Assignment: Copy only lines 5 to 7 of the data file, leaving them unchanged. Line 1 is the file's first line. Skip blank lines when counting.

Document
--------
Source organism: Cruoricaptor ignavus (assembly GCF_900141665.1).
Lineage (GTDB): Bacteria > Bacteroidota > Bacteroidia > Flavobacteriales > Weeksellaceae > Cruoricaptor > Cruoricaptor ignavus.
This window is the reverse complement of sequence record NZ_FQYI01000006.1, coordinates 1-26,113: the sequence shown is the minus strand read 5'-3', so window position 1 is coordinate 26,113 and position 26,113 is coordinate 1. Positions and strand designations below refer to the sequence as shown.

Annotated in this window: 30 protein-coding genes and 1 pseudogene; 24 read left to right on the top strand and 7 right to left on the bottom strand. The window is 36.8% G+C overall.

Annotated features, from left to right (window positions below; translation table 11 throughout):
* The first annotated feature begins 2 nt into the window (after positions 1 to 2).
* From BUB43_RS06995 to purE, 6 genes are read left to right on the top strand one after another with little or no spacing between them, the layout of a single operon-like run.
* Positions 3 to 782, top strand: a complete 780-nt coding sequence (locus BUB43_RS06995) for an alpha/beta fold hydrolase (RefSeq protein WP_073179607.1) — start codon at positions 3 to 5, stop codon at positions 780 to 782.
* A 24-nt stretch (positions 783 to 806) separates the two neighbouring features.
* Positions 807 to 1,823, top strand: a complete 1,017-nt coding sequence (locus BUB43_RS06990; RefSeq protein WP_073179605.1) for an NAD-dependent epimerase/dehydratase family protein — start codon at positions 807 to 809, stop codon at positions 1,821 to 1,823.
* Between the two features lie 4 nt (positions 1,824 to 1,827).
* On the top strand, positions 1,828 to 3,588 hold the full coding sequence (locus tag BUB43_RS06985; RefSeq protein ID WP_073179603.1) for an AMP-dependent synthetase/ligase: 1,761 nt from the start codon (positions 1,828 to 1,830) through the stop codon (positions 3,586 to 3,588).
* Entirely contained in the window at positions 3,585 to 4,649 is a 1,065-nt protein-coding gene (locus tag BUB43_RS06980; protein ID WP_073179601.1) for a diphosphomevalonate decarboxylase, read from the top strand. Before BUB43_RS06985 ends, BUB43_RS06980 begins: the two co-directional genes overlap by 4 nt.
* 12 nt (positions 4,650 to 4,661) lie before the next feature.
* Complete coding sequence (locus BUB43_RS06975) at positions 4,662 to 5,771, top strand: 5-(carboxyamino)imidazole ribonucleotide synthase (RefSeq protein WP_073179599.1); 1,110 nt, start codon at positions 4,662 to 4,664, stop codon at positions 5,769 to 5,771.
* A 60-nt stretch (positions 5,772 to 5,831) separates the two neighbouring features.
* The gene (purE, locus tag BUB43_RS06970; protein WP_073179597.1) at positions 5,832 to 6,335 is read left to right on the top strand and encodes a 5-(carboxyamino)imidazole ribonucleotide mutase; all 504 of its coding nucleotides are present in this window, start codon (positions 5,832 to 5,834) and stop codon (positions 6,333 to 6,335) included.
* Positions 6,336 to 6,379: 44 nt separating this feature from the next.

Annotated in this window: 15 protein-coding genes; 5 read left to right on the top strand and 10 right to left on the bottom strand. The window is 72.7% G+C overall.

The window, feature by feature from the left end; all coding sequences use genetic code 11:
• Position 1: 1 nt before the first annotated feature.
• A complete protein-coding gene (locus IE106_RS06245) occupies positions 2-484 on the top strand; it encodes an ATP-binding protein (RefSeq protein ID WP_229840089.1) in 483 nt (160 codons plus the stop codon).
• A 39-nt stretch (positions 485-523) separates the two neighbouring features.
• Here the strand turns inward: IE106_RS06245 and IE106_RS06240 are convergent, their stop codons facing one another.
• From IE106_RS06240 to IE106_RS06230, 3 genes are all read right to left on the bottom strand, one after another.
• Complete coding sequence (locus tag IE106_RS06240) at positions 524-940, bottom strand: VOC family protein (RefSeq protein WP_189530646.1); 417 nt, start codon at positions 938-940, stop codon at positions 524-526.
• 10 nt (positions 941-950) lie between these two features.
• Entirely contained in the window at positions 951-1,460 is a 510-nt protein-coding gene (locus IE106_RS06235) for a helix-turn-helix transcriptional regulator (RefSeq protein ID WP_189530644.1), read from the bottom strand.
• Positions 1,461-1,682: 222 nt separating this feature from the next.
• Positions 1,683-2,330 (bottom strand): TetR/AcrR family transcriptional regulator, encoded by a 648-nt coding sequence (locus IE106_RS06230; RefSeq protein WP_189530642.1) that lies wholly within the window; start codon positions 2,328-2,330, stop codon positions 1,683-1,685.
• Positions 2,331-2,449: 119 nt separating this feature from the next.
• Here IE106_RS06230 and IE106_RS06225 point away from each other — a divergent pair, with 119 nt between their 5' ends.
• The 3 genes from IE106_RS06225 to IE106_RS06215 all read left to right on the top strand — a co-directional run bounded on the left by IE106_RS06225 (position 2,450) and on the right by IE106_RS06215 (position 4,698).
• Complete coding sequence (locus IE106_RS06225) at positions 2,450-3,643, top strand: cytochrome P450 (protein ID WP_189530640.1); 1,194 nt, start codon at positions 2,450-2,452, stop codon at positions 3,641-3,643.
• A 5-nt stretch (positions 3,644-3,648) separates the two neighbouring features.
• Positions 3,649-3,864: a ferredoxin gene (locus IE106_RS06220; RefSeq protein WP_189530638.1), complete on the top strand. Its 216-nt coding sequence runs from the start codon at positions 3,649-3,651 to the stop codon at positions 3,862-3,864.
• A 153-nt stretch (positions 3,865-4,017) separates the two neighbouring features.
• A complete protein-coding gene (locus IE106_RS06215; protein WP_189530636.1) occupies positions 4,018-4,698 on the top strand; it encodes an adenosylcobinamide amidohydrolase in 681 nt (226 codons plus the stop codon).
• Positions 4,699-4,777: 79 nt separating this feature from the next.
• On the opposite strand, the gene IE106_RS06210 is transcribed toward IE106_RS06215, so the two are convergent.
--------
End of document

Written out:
Annotated features, from left to right (window positions below; translation table 11 throughout):
* The first annotated feature begins 2 nt into the window (after positions 1 to 2).
* From BUB43_RS06995 to purE, 6 genes are read left to right on the top strand one after another with little or no spacing between them, the layout of a single operon-like run.